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The New Bollywood: Slick, Sophisticated and High-Tech

New America Media, Commentary, Sandip Roy Posted: Nov 16, 2007

Editor's Note: The South Asian Film Festival that opens today in San Francisco not your mother's Bollywood, writes NAM Associate Editor Sandip Roy.

My mother thoroughly disapproved of Bollywood. Good invariably triumphed over evil, but my mother didnt think anyone should fritter away three-plus hours with heroes whose unbuttoned shirts revealed a thicket of chest hair, and vamps whose slit skirts flashed way too much thigh. Wholesome films meant The Sound of Music. My mother hasnt really changed. But in the age of globalization and a booming Indian economy its not my mothers Bollywood anymore.

The films are definitely far more slick and technically really smooth, says Ivan Jaigirdar, artistic director of 3rd I, whose annual festival of South Asian cinema opens today in San Francisco. A festival that showcases independent South Asian cinema might once have turned its nose up at Bollywoods crass commercialism. But no longer. Bollywood is definitely part of the language of cinema coming out of South Asia, says Jaigirdar. This year, alongside documentaries, shorts and indie features, the festival is screening both an achingly romantic 1957 black-and-white classic (Pyaasa) as well as Don, an ultra cool 2006 underworld movie which India-Wests entertainment editor Lisa Tsering describes as an all singing, dancing Bourne Supremacy.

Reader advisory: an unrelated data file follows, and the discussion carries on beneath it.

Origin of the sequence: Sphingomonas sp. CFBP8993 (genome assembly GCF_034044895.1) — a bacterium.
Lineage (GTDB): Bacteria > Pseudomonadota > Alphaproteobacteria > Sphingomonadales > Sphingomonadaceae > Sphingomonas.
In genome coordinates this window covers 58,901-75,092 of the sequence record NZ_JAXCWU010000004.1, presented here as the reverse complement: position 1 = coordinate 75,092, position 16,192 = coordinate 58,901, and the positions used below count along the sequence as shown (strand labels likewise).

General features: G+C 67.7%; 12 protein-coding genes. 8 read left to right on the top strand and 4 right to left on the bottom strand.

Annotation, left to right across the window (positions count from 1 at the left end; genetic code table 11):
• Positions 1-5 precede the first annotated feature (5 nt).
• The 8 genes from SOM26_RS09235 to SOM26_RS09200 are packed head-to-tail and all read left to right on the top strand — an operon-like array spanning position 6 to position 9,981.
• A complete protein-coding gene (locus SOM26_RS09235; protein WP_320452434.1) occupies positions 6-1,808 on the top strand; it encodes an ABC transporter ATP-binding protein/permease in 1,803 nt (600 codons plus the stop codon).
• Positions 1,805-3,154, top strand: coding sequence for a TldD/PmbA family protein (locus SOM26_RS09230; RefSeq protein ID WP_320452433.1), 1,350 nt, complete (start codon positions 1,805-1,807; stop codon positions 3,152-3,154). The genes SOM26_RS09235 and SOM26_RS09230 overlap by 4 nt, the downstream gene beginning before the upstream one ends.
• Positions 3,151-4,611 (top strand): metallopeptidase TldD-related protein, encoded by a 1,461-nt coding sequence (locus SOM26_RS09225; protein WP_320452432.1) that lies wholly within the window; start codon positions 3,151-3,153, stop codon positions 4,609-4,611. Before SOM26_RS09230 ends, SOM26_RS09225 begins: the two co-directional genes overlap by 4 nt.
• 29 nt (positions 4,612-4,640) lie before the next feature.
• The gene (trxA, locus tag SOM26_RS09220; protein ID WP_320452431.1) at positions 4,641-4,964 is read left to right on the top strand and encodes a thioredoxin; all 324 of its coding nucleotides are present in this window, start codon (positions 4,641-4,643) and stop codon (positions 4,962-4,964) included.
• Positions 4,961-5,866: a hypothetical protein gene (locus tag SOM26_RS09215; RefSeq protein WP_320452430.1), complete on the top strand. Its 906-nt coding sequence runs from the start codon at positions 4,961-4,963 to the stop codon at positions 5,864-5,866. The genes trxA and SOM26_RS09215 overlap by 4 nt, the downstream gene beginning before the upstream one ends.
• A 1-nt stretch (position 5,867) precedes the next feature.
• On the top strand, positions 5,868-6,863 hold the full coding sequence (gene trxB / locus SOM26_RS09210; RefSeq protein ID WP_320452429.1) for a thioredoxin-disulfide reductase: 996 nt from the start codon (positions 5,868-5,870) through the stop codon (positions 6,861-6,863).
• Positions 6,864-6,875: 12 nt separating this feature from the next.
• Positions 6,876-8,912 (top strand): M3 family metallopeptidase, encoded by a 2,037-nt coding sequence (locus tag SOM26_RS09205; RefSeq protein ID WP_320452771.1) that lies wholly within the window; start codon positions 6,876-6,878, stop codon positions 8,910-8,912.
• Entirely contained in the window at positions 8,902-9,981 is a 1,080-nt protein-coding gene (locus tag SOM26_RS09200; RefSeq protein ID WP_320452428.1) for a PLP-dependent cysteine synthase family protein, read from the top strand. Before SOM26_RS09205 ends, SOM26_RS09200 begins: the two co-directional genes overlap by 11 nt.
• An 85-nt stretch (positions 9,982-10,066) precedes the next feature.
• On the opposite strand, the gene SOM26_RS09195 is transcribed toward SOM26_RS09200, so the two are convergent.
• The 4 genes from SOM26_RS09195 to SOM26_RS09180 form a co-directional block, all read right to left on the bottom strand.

Don, itself a remake of a 1978 film, is a perfect example of the new Bollywood - slicker, its stunts more sophisticated than the old school pow-bang-bam, and with better editing. It hops seamlessly from France to Malaysia to Mumbai with a bevy of semi-clad Eastern European beauties, says Anupama Chopra, author of King of Bollywood Shah Rukh Khan and the Seductive World of Indian Cinema. Its a designer film made by someone who belongs to the new generation of young directors. They have traveled the world, or at least have had 15 years of exposure to the West, thanks to satellite television, says Chopra.